The “extremely venomous” green mamba, supposedly escaped from its owner in Tilburg in the south of the Netherlands, was finally found safe and sound at his home. The municipality of Tilburg had been on alert since Monday, when the owner of the mamba, a very dangerous two-meter-long snake, reported its disappearance to the police, saying that a reptile was missing.
Police released a photo of the green snake coiled around itself, calling on residents to stay at home and not try to capture the reptile themselves. Sniffer dogs and snake specialists were mobilized in vain for several days to try to find the elusive green mamba, until the twist of theater which ended the suspense on Friday: the reptile had slipped behind a wall in plaster. The snake was “alert and active,” said biologist Freek Vonk who participated in the research. “He was able to drink enough water and is in excellent health,” he said.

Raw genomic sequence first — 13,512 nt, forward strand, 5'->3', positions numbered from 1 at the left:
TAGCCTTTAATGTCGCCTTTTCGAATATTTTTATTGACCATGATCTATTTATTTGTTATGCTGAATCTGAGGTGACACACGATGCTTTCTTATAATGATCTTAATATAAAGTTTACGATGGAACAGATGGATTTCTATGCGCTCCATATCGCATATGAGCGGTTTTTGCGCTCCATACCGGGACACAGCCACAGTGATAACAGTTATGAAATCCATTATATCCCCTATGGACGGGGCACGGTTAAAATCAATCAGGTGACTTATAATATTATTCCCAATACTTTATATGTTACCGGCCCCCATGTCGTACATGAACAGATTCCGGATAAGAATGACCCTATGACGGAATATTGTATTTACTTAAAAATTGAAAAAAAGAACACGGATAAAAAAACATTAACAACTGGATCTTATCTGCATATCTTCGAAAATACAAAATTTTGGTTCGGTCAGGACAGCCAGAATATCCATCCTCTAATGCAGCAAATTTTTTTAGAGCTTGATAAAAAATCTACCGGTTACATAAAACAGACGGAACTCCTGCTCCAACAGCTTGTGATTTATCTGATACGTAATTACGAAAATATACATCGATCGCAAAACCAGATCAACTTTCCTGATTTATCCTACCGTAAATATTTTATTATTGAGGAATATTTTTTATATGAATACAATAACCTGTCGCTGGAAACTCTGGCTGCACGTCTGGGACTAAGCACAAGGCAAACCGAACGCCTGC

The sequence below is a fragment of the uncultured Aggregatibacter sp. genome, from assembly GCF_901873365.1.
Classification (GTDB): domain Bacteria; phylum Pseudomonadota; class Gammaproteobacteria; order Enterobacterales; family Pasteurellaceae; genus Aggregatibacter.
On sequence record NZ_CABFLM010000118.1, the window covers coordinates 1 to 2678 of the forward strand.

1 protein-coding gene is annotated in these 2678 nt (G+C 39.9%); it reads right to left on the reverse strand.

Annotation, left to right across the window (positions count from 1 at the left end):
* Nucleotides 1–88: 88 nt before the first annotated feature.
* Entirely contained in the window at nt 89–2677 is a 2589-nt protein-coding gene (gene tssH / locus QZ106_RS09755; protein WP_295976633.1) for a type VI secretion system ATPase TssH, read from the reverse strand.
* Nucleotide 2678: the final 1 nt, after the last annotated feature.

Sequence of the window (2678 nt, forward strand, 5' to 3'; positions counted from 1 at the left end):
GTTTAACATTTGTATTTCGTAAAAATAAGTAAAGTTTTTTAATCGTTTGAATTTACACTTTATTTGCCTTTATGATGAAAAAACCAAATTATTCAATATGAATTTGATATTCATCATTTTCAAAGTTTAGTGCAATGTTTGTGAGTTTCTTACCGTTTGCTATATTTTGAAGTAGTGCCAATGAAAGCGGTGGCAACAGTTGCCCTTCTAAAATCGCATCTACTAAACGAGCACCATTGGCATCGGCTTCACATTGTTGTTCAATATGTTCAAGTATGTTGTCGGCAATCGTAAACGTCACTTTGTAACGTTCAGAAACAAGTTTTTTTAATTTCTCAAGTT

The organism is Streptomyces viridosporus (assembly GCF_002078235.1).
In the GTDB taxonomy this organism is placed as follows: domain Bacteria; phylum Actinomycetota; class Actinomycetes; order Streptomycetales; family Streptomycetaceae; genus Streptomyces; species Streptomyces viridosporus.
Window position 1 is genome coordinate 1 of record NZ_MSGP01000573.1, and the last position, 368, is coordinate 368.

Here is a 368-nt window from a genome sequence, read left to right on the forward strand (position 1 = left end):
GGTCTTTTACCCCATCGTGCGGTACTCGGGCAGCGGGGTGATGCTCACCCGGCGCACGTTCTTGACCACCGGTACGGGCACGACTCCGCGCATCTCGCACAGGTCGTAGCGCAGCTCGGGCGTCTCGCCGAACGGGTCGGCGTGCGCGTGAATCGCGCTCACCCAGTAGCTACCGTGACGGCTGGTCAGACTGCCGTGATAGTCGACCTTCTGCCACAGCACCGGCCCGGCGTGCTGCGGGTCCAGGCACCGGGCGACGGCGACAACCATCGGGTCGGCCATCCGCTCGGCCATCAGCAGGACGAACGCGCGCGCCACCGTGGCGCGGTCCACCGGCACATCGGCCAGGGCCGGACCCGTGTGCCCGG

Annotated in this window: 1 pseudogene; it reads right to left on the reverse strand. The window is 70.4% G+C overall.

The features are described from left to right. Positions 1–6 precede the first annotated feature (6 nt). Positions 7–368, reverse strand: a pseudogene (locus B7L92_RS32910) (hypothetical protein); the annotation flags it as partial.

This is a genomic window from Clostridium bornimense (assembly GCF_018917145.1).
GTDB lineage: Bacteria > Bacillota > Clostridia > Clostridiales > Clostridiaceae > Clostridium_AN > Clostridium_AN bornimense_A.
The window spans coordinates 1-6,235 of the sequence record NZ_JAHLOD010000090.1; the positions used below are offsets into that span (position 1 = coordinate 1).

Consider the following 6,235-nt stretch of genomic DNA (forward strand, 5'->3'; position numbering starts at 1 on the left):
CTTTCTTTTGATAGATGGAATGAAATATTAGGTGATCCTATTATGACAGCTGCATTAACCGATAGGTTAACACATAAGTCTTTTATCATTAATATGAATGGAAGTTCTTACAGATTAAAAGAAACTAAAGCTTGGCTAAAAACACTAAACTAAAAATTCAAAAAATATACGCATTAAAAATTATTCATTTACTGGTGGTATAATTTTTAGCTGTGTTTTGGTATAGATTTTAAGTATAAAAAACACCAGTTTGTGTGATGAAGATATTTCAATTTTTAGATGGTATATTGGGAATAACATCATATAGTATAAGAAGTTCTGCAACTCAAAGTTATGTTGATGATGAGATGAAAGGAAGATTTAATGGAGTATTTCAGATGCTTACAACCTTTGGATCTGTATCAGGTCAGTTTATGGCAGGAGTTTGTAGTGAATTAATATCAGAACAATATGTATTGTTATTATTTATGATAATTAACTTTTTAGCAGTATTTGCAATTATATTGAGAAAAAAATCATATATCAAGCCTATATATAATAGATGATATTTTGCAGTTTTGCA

“Extremely venomous” bites
The green mamba affair made headlines in the media in the Netherlands, despite the dominant position in the legislative elections which saw the victory of Geert Wilders’ far-right party. Herpetologists have appeared one after the other on TV sets and have been cited extensively in articles.
Authorities had deemed it unlikely that the tropical snake would venture outside due to the weather, but many residents remained cooped up in their homes. The municipality had called on residents to “be extra careful and not approach the snake”. If the reptile does not seek confrontation itself, it remains “very dangerous” and “its bites are extremely venomous,” she said.